Thursday, January 5, 2012

BC Ministry of Transportation on Transit - Highway 99 Bus Lanes

When I think of the BC Ministry of Transportation, I usually think of an agency that is into 1960’s style freeways and SkyTrain. Maybe that is unfair because over the holidays, I came across a report called “Highway 99 Corridor Assessment King George Highway to Oak St. Bridge.” The Ministry looked at how to improve accessibility to points over the Fraser River for people in Surrey, Delta, and White Rock on the Highway 99 corridor.

If you look at Highway 99 today, you’ll see that work is almost complete on a bus lane system to speed up and provide reliable travel for TransLink bus users.
It is interesting to note that although the numbers of buses on the corridor represent less than 1% of the vehicular demand, the person demand accommodated by buses on the highway ranges from 17% to 26%.
One of the great things about the Highway 99 corridor is that the Ministry of Transportation didn’t look at how many cars they can move per hour, but looked at how many people they can move per hour. When you look at this metric transit, walking, and cycling will always come out ahead. In fact, dedicating space for single-occupancy vehicles is the least efficient use of land.

Another gem in the report is a chart that predicts transit use based on its speed competitiveness with the car.

Source: Metropolitan Transportation Planning (John W. Hickey, Robert C. Stewart, Richard D. Walker) – Modal Shares Associated with Transit to GP Travel Time Ratios
Based on projected land use changes it is expected that travel demand on the Highway 99 corridor will increase 36% by 2021 and another 50% from 2021 to 2031. Given that there are no current plans to expand the capacity of Highway it is unlikely that such growth could occur without a major shift to the transit mode.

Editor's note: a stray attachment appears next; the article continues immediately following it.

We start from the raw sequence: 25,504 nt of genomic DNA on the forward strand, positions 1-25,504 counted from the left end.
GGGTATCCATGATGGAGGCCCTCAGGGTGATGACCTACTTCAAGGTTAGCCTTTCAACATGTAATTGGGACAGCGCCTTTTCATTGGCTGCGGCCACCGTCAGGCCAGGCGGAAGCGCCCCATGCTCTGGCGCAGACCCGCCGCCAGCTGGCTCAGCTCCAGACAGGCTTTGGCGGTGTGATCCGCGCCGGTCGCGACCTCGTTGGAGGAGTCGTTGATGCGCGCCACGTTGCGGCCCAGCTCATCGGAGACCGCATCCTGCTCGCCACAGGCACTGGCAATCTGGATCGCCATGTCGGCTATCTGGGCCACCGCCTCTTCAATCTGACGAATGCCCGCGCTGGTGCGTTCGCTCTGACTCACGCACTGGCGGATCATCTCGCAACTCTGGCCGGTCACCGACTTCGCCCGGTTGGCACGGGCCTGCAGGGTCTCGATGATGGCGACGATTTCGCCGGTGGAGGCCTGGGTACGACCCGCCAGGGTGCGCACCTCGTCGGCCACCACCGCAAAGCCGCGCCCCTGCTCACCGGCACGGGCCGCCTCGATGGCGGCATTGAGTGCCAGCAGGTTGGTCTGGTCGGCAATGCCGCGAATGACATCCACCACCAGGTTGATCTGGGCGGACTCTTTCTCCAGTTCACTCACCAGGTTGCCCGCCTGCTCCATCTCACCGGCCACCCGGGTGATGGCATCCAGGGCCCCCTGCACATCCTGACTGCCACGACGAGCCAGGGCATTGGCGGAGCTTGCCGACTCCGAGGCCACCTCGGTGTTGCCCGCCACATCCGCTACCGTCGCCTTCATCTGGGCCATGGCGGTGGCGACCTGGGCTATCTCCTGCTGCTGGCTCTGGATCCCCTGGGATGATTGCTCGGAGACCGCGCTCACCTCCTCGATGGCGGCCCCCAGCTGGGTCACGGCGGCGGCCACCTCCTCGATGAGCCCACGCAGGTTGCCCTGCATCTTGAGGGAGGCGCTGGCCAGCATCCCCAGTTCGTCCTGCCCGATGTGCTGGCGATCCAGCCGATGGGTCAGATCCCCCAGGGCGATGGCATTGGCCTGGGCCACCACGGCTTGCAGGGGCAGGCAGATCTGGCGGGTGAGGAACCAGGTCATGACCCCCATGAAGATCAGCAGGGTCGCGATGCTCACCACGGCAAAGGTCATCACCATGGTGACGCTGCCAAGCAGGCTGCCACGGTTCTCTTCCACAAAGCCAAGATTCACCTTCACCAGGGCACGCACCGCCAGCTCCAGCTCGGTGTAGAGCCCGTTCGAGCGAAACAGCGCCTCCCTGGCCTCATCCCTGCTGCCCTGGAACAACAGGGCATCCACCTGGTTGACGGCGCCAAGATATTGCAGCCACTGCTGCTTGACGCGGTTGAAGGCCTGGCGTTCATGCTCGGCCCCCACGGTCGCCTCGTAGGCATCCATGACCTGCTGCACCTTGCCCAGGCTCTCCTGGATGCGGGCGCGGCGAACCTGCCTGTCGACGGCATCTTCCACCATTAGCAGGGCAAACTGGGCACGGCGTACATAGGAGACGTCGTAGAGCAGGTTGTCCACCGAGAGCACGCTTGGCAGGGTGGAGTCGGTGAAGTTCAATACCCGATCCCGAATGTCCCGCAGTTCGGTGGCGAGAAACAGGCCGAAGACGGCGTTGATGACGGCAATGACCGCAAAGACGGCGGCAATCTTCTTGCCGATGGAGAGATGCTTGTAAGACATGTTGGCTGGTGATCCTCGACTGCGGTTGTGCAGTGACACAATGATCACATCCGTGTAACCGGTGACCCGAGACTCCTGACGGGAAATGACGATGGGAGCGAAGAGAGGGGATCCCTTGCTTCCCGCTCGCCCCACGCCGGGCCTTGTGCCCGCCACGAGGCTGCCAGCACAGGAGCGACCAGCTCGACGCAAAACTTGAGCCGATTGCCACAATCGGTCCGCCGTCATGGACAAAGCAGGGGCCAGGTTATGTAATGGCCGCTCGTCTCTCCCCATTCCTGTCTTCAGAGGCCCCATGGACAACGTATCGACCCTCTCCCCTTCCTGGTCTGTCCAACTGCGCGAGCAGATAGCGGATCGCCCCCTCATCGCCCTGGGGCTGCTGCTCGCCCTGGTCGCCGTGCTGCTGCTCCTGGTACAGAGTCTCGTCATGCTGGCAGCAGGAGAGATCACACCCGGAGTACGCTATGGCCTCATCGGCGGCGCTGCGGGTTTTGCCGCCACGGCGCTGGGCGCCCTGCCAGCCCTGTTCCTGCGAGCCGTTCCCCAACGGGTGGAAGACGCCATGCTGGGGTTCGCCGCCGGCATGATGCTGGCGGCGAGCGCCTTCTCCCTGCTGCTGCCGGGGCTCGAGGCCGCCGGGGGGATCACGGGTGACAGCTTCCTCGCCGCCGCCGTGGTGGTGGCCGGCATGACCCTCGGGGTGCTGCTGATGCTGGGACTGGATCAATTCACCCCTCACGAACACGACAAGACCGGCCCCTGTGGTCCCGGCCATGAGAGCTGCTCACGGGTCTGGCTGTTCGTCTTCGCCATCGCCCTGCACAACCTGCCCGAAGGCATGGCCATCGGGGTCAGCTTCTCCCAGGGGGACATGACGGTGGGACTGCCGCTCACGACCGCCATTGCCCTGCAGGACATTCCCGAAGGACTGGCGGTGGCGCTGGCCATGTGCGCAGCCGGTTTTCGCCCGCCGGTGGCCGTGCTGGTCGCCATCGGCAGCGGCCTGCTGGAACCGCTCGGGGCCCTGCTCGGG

According to the Provincial Transit Plan, by 2020 transit should account for 17% of all trips in our region. This means that transit will have to take no more than double the time as traveling by car door-to-door.

The Ministry of Transportation's solution to improving accessibility on the Highway 99 corridor is to not build more highway, but to build a better highway.

Between 2009 and 2020, it will cost $106.3 million to improve transit access on the corridor which would account for about 40% of all trips by 2021 and 50% of all trips by 2031.

According to the Ministry of Transportation “approximately 120,000 daily trips are destined to Richmond, Vancouver and the North Shore [from Surrey, Delta, and White Rock.] Approximately 50% of this demand of this demand is served by Highway 99.”

What I find interesting is that while the Highway 99 corridor project is looking at how to most efficiently move people, the Gateway/Highway 1 program is looking at how to move the most cars. Moving more cars is costing us $2,460 million or 2314% more than the moving people on Highway 99. To me this is insane!

Only in Metro Vancouver could you have the same agency build transportation projects based on diametrically opposite ideals. What we need in our region is more projects like Highway 99 which provide better value for our taxpayer dollars and provide a longer-term solution to moving people in our region.

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